Did you know:

  • 45% of US employers say lack of skills is the "main reason" for entry-level vacancies
  • Only 42% of worldwide employers believe new graduates are adequately prepared for work
  • The American Management Corporation reports that employers want workers who can think critically, solve problems creatively, innovate, collaborate and communicate.
  • 77% of employers said soft skills are just as important as hard skills
  • 60% of applicants lack "communication and interpersonal skills"
  • 77% of employers surveyed said soft skills are just as important as hard skills

About

The MSU Student Professional Development Program provides opportunities for students to develop the professional soft skills employers want in job applicants and new employees.

Many employers, both local and national, reported that students were underprepared when they entered the workforce due mainly to a lack of professional soft skills that allow an employee to become assimilated into an organizational culture and to perform at high levels within and meet the expectations of an organization.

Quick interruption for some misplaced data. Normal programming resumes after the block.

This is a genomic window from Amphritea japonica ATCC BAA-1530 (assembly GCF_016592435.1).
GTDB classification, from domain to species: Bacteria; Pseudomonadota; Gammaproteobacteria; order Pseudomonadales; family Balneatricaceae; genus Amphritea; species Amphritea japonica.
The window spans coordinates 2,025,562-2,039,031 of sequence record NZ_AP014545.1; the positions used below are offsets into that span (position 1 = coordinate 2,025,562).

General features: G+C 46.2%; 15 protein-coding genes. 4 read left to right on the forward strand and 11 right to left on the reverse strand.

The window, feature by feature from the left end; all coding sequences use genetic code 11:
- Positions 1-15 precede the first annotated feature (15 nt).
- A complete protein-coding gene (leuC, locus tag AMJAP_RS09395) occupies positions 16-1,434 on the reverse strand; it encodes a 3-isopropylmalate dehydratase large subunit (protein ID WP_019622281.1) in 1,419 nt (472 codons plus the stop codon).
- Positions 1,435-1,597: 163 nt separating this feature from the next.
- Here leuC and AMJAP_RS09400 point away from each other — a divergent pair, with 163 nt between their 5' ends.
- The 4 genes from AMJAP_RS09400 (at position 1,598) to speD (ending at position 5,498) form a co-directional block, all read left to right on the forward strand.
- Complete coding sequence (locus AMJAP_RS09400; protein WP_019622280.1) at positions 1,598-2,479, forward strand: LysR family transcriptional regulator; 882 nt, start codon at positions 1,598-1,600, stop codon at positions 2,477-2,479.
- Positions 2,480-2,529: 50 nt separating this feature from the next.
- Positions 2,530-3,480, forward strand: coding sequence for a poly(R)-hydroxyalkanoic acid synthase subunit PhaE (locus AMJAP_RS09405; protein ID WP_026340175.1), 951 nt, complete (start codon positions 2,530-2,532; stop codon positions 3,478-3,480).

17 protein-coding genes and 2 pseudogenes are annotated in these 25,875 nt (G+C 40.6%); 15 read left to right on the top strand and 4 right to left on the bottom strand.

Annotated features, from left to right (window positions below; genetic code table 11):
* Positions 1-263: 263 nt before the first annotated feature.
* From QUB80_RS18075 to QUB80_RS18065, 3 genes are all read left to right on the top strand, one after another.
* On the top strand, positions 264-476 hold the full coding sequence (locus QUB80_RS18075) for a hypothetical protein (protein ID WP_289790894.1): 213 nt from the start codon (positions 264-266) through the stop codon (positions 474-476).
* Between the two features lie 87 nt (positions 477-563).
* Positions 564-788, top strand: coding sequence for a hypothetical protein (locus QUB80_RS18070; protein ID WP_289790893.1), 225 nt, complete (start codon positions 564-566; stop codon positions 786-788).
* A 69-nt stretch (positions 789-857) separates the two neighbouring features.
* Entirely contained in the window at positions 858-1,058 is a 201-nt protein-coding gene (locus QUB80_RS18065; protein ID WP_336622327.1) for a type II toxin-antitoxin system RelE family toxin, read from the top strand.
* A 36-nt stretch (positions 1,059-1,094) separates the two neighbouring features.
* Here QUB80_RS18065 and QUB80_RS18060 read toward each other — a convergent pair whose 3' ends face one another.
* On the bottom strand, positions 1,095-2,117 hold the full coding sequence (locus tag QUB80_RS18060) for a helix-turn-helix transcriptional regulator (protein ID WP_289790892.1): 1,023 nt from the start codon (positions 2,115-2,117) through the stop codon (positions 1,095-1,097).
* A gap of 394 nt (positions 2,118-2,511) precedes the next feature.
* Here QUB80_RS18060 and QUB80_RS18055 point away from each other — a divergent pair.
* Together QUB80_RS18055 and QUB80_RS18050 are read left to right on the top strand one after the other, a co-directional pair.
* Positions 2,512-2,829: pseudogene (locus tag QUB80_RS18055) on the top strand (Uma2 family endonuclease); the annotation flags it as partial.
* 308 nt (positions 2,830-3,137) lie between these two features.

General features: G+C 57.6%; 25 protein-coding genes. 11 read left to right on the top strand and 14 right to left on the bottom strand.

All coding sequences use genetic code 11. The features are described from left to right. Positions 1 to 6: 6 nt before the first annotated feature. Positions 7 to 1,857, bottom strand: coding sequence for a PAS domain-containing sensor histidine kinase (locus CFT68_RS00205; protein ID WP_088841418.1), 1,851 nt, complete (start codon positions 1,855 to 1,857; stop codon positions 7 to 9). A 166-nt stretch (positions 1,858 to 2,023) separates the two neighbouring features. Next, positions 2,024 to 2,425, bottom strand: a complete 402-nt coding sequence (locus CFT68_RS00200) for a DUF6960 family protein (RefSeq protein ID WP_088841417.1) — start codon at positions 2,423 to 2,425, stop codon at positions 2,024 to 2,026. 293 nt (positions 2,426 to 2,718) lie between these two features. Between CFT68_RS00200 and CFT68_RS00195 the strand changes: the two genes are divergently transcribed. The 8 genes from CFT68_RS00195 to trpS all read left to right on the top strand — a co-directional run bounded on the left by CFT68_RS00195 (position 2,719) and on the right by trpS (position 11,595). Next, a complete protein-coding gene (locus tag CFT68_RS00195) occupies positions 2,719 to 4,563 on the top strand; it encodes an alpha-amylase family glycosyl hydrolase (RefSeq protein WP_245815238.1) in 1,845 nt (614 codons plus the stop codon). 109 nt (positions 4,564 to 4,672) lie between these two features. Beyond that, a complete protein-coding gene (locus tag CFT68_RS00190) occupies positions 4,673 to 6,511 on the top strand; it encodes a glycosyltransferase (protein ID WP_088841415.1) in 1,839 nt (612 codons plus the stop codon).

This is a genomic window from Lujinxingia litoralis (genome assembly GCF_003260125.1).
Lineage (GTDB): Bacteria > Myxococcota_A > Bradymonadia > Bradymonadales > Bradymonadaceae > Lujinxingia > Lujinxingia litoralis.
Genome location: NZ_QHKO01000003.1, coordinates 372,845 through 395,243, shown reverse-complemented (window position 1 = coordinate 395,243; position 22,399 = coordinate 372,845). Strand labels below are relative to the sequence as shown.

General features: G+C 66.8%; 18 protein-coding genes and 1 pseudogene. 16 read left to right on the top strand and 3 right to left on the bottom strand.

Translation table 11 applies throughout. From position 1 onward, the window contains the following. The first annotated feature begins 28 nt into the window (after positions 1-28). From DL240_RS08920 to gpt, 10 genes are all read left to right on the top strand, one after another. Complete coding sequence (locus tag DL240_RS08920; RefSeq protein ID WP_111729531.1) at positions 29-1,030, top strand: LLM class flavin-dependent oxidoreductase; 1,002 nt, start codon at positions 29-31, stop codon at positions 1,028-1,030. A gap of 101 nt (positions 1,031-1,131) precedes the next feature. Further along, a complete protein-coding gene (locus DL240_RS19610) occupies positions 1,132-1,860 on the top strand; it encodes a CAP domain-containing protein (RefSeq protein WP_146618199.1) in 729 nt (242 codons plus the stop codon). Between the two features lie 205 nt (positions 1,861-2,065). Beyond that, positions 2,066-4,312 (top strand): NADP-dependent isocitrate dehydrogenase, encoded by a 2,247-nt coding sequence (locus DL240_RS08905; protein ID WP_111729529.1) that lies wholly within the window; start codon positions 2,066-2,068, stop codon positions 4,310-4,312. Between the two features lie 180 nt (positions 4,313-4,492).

Based on direct local employer feedback and surveys conducted with global employers by professional staffing agencies and university and employer partnerships, the Allen Yarnell Center Student Success Center recognized this need and created the MSU Professional Development Program to help our students close this skill gap and be better prepared to enter the workforce.

What are professional soft skills?

Professional soft skills are intangible attributes that can allow one to work and communicate well with others in a professional setting, build strong working relationships with coworkers, supervisors, and customers, and find motivation and drive to perform at a high level. Being able to communicate effectively, collaborate, network, handle criticism, adapt to change, display a positive attitude, and exhibit professionalism in all facets of work are all examples of soft skills. By contrast, hard, technical skills allow one to complete a specific task such as designing a website, building a database, creating a lesson plan, and conducting a statistical analysis.